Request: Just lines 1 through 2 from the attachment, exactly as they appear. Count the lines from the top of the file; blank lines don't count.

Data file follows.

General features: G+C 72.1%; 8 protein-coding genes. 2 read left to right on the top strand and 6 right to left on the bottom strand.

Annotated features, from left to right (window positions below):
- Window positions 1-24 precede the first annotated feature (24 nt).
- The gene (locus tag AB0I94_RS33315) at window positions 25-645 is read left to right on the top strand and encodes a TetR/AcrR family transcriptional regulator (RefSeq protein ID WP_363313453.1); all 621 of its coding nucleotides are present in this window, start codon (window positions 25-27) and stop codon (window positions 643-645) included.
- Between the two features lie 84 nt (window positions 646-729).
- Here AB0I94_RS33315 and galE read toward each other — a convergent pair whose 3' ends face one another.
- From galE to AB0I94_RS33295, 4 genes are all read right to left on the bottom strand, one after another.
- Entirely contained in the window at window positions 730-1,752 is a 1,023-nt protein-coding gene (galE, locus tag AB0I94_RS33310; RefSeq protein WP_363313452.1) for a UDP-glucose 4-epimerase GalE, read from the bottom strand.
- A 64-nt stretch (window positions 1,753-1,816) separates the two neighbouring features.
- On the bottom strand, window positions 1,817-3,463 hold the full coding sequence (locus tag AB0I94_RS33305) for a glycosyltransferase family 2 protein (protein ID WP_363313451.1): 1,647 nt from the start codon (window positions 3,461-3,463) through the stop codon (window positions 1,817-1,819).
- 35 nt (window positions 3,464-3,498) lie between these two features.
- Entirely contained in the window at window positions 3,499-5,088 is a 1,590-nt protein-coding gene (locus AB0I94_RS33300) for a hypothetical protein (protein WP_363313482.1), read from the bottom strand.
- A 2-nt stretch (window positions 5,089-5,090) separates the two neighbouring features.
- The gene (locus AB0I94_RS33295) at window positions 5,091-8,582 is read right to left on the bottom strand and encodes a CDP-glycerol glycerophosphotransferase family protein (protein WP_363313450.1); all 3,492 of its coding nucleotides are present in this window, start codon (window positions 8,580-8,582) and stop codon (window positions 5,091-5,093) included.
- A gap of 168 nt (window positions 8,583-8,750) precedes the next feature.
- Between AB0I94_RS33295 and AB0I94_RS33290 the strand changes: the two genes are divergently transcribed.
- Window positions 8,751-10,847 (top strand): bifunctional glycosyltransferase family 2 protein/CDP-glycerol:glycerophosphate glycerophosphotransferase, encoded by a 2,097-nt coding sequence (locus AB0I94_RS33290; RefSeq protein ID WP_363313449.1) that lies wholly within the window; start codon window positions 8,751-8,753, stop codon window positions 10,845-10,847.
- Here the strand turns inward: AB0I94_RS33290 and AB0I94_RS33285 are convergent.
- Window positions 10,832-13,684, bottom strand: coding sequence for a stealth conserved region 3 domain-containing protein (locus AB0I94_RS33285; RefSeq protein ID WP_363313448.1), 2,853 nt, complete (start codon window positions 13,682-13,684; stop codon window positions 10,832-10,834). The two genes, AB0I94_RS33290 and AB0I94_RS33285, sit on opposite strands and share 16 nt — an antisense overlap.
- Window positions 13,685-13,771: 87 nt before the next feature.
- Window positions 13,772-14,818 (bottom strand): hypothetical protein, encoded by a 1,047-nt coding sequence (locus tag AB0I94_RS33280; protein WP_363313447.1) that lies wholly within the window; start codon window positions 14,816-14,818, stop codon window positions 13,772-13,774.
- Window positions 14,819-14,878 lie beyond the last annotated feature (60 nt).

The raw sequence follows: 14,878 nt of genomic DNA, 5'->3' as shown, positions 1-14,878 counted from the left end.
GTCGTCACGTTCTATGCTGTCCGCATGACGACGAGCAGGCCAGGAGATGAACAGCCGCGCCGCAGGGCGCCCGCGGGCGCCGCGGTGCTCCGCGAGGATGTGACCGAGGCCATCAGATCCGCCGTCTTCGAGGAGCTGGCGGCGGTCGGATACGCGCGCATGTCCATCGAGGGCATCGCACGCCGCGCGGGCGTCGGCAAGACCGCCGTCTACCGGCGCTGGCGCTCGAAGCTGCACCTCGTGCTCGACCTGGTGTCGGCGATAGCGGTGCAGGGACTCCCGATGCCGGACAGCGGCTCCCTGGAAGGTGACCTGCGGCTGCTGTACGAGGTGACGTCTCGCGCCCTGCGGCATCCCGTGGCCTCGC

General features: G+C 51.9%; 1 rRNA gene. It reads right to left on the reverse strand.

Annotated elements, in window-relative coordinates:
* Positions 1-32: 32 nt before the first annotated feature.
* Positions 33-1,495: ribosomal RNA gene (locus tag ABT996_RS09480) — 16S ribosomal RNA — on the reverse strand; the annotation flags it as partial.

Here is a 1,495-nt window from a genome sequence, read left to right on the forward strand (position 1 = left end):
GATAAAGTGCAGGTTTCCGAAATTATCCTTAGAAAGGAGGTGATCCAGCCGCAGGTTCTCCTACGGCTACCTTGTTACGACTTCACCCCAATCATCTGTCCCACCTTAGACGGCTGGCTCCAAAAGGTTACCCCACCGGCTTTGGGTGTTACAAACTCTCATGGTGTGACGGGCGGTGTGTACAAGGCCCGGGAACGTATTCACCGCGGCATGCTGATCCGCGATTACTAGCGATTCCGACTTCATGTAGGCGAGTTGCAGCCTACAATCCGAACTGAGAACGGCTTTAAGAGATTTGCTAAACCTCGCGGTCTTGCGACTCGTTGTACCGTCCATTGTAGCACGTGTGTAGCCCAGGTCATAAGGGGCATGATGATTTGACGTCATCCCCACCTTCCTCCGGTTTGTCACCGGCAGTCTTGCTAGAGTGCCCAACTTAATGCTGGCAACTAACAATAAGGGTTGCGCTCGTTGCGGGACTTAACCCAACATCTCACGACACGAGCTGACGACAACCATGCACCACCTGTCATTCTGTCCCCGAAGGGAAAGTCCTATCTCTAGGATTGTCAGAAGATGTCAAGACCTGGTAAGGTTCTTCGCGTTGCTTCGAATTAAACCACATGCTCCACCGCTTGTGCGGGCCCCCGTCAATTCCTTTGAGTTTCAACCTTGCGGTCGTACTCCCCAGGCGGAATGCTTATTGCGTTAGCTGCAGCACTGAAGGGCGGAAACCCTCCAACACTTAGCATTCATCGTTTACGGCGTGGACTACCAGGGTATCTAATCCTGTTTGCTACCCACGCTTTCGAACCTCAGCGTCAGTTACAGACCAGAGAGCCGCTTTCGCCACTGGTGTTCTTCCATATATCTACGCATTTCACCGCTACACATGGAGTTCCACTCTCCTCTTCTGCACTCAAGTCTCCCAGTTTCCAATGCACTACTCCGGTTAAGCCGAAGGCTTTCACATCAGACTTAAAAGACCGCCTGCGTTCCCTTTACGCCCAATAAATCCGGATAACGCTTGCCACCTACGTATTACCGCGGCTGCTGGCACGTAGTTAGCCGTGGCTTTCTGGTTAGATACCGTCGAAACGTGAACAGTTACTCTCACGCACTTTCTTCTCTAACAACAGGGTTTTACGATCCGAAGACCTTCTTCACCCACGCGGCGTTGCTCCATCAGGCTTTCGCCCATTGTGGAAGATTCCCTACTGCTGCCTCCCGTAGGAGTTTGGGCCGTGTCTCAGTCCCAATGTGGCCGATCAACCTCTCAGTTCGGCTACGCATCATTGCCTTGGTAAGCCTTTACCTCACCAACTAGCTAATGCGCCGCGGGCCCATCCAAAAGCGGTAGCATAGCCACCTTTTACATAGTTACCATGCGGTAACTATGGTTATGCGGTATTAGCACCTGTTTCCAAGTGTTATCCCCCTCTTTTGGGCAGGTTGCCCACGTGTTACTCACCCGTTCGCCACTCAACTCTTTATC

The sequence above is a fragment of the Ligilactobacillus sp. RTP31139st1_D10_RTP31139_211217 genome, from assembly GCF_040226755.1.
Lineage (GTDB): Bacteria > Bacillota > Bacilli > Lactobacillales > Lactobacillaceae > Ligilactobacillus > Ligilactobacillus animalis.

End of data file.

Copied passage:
General features: G+C 72.1%; 8 protein-coding genes. 2 read left to right on the top strand and 6 right to left on the bottom strand.

Annotated features, from left to right (window positions below):